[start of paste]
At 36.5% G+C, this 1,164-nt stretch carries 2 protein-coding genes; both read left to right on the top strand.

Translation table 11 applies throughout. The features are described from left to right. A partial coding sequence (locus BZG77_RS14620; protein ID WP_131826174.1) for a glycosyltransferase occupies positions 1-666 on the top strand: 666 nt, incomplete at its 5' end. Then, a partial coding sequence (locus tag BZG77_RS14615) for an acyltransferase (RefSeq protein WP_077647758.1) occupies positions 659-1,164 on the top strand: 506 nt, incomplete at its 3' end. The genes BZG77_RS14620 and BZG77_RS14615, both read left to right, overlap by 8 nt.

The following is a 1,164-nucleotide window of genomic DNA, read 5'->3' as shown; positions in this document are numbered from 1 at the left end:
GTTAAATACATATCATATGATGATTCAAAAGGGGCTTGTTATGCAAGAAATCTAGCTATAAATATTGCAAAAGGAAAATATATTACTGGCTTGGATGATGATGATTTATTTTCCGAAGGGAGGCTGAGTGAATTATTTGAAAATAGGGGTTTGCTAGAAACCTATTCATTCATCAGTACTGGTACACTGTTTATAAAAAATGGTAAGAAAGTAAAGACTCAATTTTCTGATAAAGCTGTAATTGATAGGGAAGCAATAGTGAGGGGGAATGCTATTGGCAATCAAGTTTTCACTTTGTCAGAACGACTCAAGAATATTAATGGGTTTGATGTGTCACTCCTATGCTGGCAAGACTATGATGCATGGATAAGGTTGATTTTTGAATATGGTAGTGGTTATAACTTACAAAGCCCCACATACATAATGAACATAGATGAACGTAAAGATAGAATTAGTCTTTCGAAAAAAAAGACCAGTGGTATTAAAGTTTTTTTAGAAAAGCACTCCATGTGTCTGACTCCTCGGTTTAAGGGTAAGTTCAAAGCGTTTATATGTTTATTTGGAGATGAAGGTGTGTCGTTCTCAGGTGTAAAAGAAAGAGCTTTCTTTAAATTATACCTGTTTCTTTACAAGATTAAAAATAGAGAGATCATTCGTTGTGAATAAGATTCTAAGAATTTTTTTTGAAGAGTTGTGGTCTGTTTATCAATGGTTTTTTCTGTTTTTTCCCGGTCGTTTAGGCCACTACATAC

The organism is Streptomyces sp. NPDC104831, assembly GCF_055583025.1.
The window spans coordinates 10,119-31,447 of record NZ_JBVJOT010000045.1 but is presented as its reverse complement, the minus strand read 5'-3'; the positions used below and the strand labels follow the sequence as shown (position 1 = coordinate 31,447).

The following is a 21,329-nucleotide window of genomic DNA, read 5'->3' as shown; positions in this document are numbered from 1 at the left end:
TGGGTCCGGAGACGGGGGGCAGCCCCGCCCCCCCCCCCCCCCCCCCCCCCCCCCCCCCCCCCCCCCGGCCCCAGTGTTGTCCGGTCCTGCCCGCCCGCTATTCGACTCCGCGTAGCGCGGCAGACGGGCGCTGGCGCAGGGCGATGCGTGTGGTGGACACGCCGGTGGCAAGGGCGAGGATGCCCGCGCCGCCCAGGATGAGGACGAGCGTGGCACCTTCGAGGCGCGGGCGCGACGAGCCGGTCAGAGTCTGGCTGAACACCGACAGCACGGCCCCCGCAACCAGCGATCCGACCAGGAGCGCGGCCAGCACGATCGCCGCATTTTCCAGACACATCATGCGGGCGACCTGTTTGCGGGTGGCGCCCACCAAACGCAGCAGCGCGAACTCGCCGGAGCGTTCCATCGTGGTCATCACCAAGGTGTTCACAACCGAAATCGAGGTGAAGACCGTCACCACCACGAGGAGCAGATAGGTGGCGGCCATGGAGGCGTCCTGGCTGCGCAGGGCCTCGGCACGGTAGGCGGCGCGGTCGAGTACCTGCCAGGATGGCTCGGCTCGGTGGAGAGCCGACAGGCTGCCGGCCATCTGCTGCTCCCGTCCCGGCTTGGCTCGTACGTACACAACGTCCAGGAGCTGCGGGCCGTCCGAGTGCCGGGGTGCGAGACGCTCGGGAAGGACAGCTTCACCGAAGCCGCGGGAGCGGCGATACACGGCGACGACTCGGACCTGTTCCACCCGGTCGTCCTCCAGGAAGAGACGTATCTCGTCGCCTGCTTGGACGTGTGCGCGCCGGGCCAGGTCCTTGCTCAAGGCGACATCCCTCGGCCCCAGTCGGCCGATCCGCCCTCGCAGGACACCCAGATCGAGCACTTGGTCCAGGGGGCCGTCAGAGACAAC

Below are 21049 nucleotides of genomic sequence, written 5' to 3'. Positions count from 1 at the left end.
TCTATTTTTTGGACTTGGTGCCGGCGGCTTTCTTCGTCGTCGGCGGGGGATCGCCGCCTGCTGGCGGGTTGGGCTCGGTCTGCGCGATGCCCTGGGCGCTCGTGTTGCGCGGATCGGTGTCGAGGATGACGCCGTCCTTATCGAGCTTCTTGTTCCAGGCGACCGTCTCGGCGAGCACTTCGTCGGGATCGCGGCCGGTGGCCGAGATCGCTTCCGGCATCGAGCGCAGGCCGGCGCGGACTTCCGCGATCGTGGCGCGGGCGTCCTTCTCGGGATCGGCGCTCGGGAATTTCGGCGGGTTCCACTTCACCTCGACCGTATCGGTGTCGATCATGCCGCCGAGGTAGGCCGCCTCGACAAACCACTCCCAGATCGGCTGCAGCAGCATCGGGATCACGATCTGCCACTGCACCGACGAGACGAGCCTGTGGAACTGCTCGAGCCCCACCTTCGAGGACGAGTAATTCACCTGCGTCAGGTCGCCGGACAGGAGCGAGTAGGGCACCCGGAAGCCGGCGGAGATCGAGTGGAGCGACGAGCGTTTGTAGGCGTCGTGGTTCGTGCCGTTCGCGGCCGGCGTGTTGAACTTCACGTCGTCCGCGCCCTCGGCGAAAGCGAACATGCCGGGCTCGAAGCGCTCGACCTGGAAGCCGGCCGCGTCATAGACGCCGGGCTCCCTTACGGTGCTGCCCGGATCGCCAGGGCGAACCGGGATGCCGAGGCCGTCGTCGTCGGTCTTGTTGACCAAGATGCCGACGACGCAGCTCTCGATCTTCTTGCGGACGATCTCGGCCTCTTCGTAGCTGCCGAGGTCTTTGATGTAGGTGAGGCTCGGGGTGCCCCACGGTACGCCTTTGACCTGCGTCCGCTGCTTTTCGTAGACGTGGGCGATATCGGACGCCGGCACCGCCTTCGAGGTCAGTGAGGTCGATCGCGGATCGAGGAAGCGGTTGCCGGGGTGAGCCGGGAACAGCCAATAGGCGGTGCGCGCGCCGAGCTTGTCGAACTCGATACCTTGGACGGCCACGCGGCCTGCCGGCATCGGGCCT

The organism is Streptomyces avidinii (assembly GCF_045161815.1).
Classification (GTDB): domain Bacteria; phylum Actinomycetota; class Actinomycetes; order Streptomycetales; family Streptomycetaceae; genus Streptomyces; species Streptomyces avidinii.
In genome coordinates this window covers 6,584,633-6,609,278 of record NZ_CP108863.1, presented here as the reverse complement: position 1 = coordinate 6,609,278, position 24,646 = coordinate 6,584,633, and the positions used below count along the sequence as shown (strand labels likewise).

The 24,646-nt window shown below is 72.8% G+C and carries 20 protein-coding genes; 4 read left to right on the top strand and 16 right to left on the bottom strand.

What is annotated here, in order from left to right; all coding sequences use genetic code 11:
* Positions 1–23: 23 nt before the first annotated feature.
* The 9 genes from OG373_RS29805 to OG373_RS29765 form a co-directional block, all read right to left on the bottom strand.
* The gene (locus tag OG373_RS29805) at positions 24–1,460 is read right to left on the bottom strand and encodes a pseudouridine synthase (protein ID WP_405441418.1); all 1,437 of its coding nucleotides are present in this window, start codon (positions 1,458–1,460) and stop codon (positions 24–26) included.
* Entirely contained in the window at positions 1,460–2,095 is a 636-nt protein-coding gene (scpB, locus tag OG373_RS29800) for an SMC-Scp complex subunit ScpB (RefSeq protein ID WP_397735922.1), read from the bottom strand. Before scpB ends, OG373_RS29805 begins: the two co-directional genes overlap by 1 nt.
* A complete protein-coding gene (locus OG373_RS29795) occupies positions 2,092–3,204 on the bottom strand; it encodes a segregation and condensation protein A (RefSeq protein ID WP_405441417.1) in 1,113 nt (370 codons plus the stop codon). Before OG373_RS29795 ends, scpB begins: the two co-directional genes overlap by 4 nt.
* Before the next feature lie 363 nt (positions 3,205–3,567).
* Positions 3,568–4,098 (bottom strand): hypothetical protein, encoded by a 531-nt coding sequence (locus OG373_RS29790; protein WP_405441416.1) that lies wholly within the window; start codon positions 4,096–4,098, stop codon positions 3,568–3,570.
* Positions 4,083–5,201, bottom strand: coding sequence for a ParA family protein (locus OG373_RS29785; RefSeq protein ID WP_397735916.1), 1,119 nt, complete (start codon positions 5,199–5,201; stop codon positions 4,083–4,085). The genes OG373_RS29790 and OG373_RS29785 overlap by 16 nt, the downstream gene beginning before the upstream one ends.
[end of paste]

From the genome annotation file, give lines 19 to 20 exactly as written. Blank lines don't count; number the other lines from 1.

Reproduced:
* Entirely contained in the window at positions 1,460–2,095 is a 636-nt protein-coding gene (scpB, locus tag OG373_RS29800) for an SMC-Scp complex subunit ScpB (RefSeq protein ID WP_397735922.1), read from the bottom strand. Before scpB ends, OG373_RS29805 begins: the two co-directional genes overlap by 1 nt.
* A complete protein-coding gene (locus OG373_RS29795) occupies positions 2,092–3,204 on the bottom strand; it encodes a segregation and condensation protein A (RefSeq protein ID WP_405441417.1) in 1,113 nt (370 codons plus the stop codon). Before OG373_RS29795 ends, scpB begins: the two co-directional genes overlap by 4 nt.